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Does TikTok Threaten National Security?

And the investigation into the Chinese-based company

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WHAT IT IS

  • TikTok is a popular social media app where users upload short-form videos. [The New York Times]

  • The app has been downloaded over 1.5 billion times. [Buisness Insider]

  • TikTok is owned by Bytedance, a tech company based in China. [Vox]


  • Feb. 2019: The U.S. Federal Trade Commission (FTC) fined TikTok $5.7 million after it discovered the app was illegally collecting personal information (name, email, location) from users under 13. [The Washington Post]

  • Nov. 2019: The Committee on Foreign Investment in the U.S. (CFIUS) launched a national security review of Bytedance and TikTok. [Reuters] The report has not yet been released.
  • There is ongoing concern from lawmakers and federal agencies that TikTok’s link to their Chinese parent company poses a national security risk.
  • The concern is the potential invasion from the Chinese government into U.S. citizen’s privacy, including data breaches used for malicious intent and/or content censorship. [Vox]

WHY IT MATTERS

 

CIVICS: National security is a broad term referring to the safety and security of the nation and the nation's interests. The National Security Agency (NSA) is an agency of the Federal government, focused solely on protecting the security of the United States.

 

According to the NSA, cyber threats "to U.S. national and economic security" is the largest threat to the nation today. [National Security Agency]

 

SOCIAL: Would you delete your favorite app if you knew a foreign government was collecting your information for malicious use?

IT'S A THREAT

[REDACTED]

One of the main concerns revolves around content censoring. 

 

It was revealed that TikTok moderators censored videos mentioning Tiananmen Square, pro-democracy Hong Kong protests, certain religious groups, and any content that disagrees with Chinese foreign policy. This infringes on a U.S. user’s freedom of speech. [The Guardian]

 

 

No from the military

Jan. 2020: The Pentagon released a warning to all U.S. military members to delete TikTok from all devices. [The New York Times]

 

Several branches of the U.S military have banned download and use of the app on military-issued smartphones. [The New York Times]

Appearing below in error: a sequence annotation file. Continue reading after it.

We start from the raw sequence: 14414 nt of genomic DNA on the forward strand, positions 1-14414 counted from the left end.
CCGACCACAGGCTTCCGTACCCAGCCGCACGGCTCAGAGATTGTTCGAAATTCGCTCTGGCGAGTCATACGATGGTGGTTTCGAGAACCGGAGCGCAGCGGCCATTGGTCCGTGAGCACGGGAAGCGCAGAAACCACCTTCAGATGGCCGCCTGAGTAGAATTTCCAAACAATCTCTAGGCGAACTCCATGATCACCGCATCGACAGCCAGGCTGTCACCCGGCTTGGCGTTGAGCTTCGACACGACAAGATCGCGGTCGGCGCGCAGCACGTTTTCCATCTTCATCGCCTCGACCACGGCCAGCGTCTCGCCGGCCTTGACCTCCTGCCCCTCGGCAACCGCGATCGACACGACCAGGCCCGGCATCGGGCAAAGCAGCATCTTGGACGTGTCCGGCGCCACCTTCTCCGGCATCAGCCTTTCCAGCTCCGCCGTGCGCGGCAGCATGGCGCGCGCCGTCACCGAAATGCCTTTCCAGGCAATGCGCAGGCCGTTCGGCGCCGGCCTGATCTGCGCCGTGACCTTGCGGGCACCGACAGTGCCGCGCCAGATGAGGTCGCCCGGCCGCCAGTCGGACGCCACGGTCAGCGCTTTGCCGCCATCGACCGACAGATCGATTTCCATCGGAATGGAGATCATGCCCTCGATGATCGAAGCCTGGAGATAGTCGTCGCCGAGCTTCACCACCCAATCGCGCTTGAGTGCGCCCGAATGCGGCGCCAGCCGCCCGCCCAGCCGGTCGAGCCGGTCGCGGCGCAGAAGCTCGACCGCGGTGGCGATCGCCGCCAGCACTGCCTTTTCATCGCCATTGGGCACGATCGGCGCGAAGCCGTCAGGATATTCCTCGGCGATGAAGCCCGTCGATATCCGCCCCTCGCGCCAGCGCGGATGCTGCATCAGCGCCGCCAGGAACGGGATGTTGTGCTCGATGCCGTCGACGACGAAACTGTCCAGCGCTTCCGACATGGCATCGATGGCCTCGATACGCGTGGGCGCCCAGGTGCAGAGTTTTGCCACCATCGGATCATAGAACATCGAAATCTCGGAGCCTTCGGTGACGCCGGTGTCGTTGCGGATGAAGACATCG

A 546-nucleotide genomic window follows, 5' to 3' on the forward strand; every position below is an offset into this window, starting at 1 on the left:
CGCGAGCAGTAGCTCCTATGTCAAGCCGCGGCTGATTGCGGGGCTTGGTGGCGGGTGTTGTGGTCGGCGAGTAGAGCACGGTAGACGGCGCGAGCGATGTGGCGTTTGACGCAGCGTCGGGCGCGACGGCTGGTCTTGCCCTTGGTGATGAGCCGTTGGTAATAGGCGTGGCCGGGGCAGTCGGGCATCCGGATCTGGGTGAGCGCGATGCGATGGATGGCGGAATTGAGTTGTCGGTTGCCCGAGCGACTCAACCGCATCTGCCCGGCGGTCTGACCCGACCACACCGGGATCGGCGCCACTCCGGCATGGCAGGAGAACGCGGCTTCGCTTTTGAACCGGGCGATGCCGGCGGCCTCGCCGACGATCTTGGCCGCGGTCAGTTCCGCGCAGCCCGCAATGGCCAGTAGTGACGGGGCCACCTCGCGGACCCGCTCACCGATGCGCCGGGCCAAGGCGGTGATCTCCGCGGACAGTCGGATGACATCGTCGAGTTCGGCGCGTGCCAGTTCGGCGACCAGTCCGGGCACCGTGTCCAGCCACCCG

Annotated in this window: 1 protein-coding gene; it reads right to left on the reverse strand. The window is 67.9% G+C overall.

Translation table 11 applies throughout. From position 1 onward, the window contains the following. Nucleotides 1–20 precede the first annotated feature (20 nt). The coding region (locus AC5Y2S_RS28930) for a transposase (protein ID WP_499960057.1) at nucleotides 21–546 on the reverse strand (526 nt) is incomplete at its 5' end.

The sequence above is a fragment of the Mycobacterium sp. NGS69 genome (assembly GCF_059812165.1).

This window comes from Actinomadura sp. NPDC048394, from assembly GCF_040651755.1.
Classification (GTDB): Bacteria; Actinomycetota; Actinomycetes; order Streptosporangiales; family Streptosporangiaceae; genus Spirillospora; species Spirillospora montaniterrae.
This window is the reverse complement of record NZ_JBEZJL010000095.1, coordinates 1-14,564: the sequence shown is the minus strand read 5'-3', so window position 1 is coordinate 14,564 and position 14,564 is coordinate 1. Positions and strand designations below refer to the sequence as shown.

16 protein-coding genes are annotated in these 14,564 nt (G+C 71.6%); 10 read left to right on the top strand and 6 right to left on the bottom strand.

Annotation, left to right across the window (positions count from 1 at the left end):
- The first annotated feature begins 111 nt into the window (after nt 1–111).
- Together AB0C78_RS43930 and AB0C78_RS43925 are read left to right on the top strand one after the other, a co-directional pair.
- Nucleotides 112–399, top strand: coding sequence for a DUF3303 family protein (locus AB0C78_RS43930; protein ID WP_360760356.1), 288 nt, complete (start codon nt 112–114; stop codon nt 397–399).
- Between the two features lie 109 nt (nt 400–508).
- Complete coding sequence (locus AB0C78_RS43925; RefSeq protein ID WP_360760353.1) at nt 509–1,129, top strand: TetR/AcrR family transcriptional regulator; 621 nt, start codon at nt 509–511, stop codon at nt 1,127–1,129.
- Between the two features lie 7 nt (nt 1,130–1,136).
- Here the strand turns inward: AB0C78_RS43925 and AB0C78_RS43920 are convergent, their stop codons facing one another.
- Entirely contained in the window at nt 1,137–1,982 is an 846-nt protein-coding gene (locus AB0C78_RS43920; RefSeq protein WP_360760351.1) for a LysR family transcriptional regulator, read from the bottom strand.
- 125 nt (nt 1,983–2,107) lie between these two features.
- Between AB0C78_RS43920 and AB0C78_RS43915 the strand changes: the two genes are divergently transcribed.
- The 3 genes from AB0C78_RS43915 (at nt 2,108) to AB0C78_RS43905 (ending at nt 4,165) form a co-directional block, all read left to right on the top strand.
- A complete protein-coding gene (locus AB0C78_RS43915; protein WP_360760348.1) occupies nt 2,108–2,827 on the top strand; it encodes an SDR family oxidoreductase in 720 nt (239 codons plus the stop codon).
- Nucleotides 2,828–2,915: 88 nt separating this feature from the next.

Government authority

According to TikTok’s privacy policy, the app “automatically collects” users’ IP address, geolocation-related data, unique device identifiers, browsing and search history, and cookies. The policy states that the data can be shared with “third-party social network providers.”

 

Both Democrat and Republican Senators believe Bytedance could easily give the Chinese government personal data about U.S. users.

 

Lawmakers believe this data share could exert more influence over the activities of Americans to a worrying degree. [BBC]

NOT A BIG DEAL

It’s in the past

In an official statement by TikTok explaining content censoring allegations, the company said  they “took a blunt approach to moderation in an attempt to keep the content on the platform light and fun.”

 

They also stated this was not an appropriate process and no longer use this approach.

[Vox]

 

 

Out of China’s hands

TikTok released another statement in their online newsroom explaining that the data they store is primarily stored in the United States, is not subject to Chinese law, and has never been provided to the government.

 

They also stated that the Chinese government has not directly demanded content be censored. 

[TikTok Newsroom]

 

 

New rules

Early 2020: TikTok established new guidelines for what type of content is allowed on the app, emphasizing they do not censor politically disagreeable topics. [The Washington Post]

WHERE WE ARE NOW

  • Dec. 2019: Major security flaws were found that could have allowed hackers to target TikTok users. The app has since fixed these issues. [The New York Times]

  • Feb. 2020: Senator Chuck Schumer (D - NY) wrote a letter to TSA expressing concern over the agency’s use of the app, given the national security review. [Charles E. Schumer Press Release]

  • May 2020: CFIUS investigation into Bytedance released. Read the summary here.

  • July 2020: Secretary of State Mike Pompeo said the U.S. is "taking this very seriously" and considering banning the app in the United States. [U.S. News and World Report]

  • Aug. 1, 2020: Bytedance has offered to sell U.S. Operations in an effort to avoid a ban. Microsoft is interested in buying the app. [The New York Times]

  • Aug. 6, 2020: President Trump signed an executive order imposing sanctions against TikTok, a move intended to put pressure on Bytedance to sell in 90 days. [The Wall Street Journal]

  • Aug. 24, 2020: TikTok has filed a Federal lawsuit against the Trump administration saying the executive is unconstitutional. [NPR]

THINGS TO THINK ABOUT

  • Senator Marco Rubio (R - FL) tweeted that "... any platform own by a company in #China... is a potential threat to our county." Do you agree or disagree with the Senator?

  • Here is the FCC's "Cyber Security Planning Guide."

  • Does the responsibility of data protection fall on the user, the company, or both?

  • How will the United States’ review affect Bytedance and TikTok’s growth, if at all?

  • How will this affect diplomatic relations between the United States and China, if at all?

  • What are the benefits and dangers to being internet famous? Read more about YouTube fame here.

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